Sluggish GDP Growth May Bring a Rate Cut The government's latest estimate on the GDP — gross domestic product is 0.6 percent, the second in a row of slight growth. That allows the economy to skirt the classic definition of recession. But it still points to an overall slowdown, which may prompt the Federal Reserve to cut interest rates again today.
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Sluggish GDP Growth May Bring a Rate Cut

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Sluggish GDP Growth May Bring a Rate Cut

Sluggish GDP Growth May Bring a Rate Cut

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STEVE INSKEEP, host:

NPR's business news starts with an economy just barely growing.

Nobody would have been that surprised if today's numbers showed an economy that was shrinking. The latest figures show the gross domestic product - that's the total value of goods and services produced, everything from autos made to fingernails manicured at a salon someplace - and the latest estimates show the economy increasing ever so slightly. To help give it a greater boost, the Federal Reserve this afternoon is expected to cut interest rates. We have more this morning from NPR's Chris Arnold.

CHRIS ARNOLD: The Federal Reserve has already cut interest rates by three percentage points since last September. That should stimulate the economy. It's supposed to make many mortgages and car loans more affordable and basically encourage people to spend money. Another quarter point rate cut is likely, but that may be the last one for a while.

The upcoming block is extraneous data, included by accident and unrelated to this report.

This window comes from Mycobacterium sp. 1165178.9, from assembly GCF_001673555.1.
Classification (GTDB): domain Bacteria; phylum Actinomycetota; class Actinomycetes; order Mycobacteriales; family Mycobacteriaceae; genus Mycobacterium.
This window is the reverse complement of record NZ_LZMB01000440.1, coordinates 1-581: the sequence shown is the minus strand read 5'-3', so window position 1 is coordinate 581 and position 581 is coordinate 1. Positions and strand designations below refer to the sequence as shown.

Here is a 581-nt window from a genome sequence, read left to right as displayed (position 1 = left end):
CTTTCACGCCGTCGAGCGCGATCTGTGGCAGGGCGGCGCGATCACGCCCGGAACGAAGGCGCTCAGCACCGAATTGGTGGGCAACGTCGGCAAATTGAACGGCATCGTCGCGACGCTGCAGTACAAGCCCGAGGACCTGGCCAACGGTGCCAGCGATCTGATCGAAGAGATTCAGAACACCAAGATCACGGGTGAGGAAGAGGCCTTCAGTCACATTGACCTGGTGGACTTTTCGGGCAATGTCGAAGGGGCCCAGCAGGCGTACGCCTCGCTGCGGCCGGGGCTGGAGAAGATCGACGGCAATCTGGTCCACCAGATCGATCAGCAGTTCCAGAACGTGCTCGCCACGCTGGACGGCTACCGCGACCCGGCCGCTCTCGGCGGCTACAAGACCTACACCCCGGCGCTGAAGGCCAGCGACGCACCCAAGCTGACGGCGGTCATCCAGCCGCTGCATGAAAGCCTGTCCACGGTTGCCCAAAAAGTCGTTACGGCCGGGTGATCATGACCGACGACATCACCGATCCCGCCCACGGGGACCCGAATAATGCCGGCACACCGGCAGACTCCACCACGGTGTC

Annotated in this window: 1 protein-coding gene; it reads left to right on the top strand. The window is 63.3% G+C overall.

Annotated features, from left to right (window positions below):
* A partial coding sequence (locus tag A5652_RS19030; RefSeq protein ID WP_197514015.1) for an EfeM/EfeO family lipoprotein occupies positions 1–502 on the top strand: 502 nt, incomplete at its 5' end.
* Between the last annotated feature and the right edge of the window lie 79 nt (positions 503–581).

Mr. STUART HOFFMAN (Economist, PNC Financial Services): Well, the danger is always that there's an inflation backlash. And we're having more inflation than the markets feel comfortable with right now.

ARNOLD: Stuart Hoffman is chief economist with PNC Financial Services. He says higher energy and food prices are putting a drag on the economy. Earlier this morning the Commerce Department as expected reported an anemic rate of growth of 0.6 percent. And even though the numbers don't show it yet, Hoffman believes the country is already in a recession. The only question is how severe.

Mr. HOFFMAN: That is probably more the question. Not whether we are or not in a recession, but you know, how broad and how deep or severe could it be.

ARNOLD: Hoffman thinks it will be a mild one. But he says energy prices, the ongoing housing downturn, and a very stretched American consumer will still keep the economy in a pretty low gear for at least the next 12 months.

Chris Arnold, NPR News.

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